CO2 Effects on Tropical Marine Fish Embryos and Larvae
Munday, P.L., Donelson, J.M., Dixson, D.L. and Endo, G.G.K. 2009. Effects of ocean acidification on the early life history of a tropical marine fish. Proceedings of the Royal Society B 276: 3275-3283.
Working with a 70,000-liter recirculating sea water system at James Cook University's experimental marine aquarium facility, Munday et al. grew wild-caught pairs of the orange clownfish (Amphiprion percula) in 70-liter tanks containing sea water simulating a range of ocean acidification scenarios for the next 50-100 years -- 390 (current day), 550, 750 and 1030 ppm atmospheric CO2 -- while documenting various aspects of egg, embryo and larval development.
The four researchers, all from the School of Marine and Tropical Biology of Australia's James Cook University, determined that "CO2 acidification had no detectable effect on embryonic duration, egg survival and size at hatching." In fact, they say that it actually "tended to increase [italics added] the growth rate of larvae." Eleven days after hatching, for example, they observed that "larvae from some parental pairs were 15 to 18 per cent longer and 47 to 52 per cent heavier in acidified water compared to controls," further noting there was a "positive [italics added] relationship between length and swimming speed," and that "large size is usually considered to be advantageous for larvae and newly settled juveniles."
In discussing current concerns over potential effects of the ongoing rise in the air's CO2 content on marine fish, Munday et al. state that "the most common prediction is that ocean acidification could [negatively] affect individual performance (e.g. development, growth, survival, swimming ability)," especially during the early life history of such fish. However, they indicate that "contrary to expectations," their findings indicated that "CO2-induced acidification up to the maximum values likely to be experienced over the next 100 years had no noticeable effect on embryonic duration, egg survivorship and size at hatching for A. percula, and tended to have a positive effect on the length and weight of larvae."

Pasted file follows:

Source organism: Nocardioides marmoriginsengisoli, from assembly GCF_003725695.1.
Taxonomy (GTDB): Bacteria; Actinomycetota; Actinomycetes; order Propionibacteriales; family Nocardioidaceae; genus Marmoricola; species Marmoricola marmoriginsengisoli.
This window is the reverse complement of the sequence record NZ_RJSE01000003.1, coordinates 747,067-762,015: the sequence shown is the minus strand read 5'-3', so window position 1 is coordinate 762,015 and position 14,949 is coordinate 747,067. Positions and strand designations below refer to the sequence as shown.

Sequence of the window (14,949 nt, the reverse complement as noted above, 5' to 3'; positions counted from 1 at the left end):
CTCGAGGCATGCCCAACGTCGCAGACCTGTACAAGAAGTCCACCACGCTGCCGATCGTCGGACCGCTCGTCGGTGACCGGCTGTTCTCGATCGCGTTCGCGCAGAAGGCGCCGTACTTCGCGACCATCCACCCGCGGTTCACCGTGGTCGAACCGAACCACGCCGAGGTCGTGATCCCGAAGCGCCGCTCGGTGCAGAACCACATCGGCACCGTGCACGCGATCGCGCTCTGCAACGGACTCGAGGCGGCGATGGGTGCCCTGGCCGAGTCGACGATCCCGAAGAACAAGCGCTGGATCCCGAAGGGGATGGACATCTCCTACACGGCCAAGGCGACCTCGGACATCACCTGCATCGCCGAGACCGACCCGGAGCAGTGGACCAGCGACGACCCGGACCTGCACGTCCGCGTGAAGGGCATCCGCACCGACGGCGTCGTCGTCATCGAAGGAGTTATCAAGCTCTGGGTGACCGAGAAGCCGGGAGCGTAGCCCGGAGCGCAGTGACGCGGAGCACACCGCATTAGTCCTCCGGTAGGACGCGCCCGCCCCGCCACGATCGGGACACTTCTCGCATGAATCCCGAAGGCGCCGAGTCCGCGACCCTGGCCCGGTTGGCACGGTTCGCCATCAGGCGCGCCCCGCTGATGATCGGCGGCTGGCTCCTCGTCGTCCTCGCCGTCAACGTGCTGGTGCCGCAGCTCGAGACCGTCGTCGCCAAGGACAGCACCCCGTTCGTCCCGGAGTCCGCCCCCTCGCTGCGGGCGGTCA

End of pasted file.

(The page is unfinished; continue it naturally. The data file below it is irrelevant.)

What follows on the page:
As for adult fish, the Australian scientists note that "most shallow-water fish tested to date appear to compensate fully their acid-base balance within several days of exposure to mild hypercapnia [a deleterious condition produced by having more than the normal level of carbon dioxide in the blood due to exposure to elevated CO2 concentrations]," citing the work of Michaelidis et al. (2007) and Ishimatsu et al. (2008) in this regard. Hence, it would appear that climate alarmism over this issue is significantly overblown.
Brown, D.J.A. and Sadler, K. 1989. Fish survival in acid waters. In: Morris, R., Taylor, E.W., Brown, D.J.A. and Brown, J.A. (Eds.). Acid Toxicity and Aquatic Animals. Cambridge University Press, Cambridge, United Kingdom, pp. 31-44.
Claiborne, J.B., Edwards, S.L. and Morrison-Shetlar, A.I. 2002. Acid-base regulation in fishes: cellular and molecular mechanisms. Journal of Experimental Zoology 293: 302-319.
Heisler, N. 1989. Acid-base regulation in fishes. I. Mechanisms. In: Morris, R., Taylor, E.W., Brown, D.J.A. and Brown, J.A. (Eds.). Acid Toxicity and Aquatic Animals. Cambridge University Press, Cambridge, United Kingdom, pp. 85-96.
Ishimatsu, A., Hayashi, M. and Kikkawa, T. 2008. Fishes in high CO2, acidified oceans. Marine Ecology Progress Series 373: 295-302.
Michaelidis, B., Spring, A. and Portner, H.O. 2007. Effects of long-term acclimation to environmental hypercapnia on extracellular acid-base status and metabolic capacity in Mediterranean fish Sparus aurata. Marine Biology 150: 1417-1429.